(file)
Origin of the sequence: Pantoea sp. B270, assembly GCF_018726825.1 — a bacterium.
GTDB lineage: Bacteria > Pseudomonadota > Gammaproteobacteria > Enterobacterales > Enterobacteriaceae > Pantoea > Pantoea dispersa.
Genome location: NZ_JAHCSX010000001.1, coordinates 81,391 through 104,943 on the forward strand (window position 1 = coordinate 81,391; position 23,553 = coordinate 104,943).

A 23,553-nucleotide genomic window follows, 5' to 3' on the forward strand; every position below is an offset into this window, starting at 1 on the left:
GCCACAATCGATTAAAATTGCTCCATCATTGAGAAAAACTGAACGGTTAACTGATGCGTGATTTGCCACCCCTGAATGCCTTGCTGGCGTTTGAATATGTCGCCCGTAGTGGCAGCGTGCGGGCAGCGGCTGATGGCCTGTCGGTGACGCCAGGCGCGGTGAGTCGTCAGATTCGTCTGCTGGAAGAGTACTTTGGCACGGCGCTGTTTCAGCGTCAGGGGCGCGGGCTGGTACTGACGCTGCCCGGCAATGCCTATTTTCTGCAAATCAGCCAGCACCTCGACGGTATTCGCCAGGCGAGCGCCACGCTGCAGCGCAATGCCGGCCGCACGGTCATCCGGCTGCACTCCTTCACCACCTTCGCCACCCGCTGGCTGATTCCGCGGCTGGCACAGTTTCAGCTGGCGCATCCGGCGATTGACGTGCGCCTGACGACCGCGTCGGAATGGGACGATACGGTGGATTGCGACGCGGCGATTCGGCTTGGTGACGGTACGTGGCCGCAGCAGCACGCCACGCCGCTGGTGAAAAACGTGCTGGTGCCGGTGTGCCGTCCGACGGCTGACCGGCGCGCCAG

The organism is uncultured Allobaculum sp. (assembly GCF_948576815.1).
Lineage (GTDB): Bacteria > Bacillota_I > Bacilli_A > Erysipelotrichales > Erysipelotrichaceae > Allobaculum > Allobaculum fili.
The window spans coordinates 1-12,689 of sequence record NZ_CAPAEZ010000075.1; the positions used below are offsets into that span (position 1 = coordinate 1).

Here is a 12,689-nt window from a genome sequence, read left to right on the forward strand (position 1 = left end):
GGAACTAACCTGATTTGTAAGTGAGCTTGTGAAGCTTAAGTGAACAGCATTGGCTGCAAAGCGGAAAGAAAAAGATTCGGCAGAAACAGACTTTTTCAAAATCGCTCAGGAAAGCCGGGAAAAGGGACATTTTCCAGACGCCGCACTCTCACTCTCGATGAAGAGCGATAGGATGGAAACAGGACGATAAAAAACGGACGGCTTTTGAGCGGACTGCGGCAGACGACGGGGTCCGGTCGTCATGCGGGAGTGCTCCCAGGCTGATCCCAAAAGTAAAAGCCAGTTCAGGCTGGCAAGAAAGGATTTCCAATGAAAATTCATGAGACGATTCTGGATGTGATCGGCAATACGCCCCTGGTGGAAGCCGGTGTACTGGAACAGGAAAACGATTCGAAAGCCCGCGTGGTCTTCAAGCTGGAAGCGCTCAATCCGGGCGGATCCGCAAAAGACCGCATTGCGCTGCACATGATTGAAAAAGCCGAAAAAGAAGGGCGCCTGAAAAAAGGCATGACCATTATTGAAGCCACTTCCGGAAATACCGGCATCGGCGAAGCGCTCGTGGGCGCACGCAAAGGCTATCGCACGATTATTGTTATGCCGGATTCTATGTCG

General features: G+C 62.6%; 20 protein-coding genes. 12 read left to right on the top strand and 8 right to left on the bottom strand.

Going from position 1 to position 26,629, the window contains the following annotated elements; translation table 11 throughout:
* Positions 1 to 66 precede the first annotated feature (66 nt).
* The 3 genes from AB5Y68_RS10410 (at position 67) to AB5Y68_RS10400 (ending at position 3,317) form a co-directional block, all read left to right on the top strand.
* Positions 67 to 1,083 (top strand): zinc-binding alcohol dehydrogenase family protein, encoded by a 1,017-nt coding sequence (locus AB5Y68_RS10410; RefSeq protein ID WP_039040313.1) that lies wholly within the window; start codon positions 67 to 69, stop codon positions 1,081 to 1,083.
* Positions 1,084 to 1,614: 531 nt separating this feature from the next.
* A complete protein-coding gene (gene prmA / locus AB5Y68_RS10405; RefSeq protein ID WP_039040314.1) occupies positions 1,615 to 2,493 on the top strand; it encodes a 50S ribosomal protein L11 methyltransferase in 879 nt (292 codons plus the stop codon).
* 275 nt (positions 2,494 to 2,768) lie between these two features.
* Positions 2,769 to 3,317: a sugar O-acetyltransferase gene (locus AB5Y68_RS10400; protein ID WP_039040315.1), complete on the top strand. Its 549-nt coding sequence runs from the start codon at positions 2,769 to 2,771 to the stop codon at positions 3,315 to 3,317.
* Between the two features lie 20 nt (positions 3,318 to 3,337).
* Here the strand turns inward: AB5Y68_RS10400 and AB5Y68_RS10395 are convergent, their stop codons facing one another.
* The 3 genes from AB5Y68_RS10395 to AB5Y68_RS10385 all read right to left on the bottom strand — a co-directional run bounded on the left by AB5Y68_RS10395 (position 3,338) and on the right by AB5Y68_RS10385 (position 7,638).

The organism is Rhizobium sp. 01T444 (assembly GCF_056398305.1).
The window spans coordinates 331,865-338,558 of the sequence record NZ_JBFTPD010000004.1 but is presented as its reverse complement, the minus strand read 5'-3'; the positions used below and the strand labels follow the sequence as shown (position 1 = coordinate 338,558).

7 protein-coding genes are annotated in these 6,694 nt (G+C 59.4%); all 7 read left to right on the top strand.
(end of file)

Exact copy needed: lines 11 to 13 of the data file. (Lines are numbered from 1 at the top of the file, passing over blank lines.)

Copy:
General features: G+C 62.6%; 20 protein-coding genes. 12 read left to right on the top strand and 8 right to left on the bottom strand.

Going from position 1 to position 26,629, the window contains the following annotated elements; translation table 11 throughout:
* Positions 1 to 66 precede the first annotated feature (66 nt).